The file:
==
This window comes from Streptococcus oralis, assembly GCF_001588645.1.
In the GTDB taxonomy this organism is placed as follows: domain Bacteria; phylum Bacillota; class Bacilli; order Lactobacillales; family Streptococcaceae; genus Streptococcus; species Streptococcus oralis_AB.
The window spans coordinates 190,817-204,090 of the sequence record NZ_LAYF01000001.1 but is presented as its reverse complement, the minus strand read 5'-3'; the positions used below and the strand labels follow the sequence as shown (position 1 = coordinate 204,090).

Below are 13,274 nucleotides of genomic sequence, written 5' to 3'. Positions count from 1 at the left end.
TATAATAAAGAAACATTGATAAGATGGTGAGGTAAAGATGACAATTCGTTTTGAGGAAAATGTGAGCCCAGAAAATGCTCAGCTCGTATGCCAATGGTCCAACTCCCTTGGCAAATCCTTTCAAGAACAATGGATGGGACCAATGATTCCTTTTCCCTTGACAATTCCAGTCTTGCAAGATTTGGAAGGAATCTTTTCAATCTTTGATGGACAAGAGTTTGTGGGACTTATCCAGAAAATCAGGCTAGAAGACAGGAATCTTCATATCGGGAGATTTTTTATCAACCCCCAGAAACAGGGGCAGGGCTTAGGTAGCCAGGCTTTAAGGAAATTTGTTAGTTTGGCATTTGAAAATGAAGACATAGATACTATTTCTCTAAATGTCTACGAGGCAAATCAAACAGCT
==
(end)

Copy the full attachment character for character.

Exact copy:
This window comes from Streptococcus oralis, assembly GCF_001588645.1.
In the GTDB taxonomy this organism is placed as follows: domain Bacteria; phylum Bacillota; class Bacilli; order Lactobacillales; family Streptococcaceae; genus Streptococcus; species Streptococcus oralis_AB.
The window spans coordinates 190,817-204,090 of the sequence record NZ_LAYF01000001.1 but is presented as its reverse complement, the minus strand read 5'-3'; the positions used below and the strand labels follow the sequence as shown (position 1 = coordinate 204,090).

Below are 13,274 nucleotides of genomic sequence, written 5' to 3'. Positions count from 1 at the left end.
TATAATAAAGAAACATTGATAAGATGGTGAGGTAAAGATGACAATTCGTTTTGAGGAAAATGTGAGCCCAGAAAATGCTCAGCTCGTATGCCAATGGTCCAACTCCCTTGGCAAATCCTTTCAAGAACAATGGATGGGACCAATGATTCCTTTTCCCTTGACAATTCCAGTCTTGCAAGATTTGGAAGGAATCTTTTCAATCTTTGATGGACAAGAGTTTGTGGGACTTATCCAGAAAATCAGGCTAGAAGACAGGAATCTTCATATCGGGAGATTTTTTATCAACCCCCAGAAACAGGGGCAGGGCTTAGGTAGCCAGGCTTTAAGGAAATTTGTTAGTTTGGCATTTGAAAATGAAGACATAGATACTATTTCTCTAAATGTCTACGAGGCAAATCAAACAGCT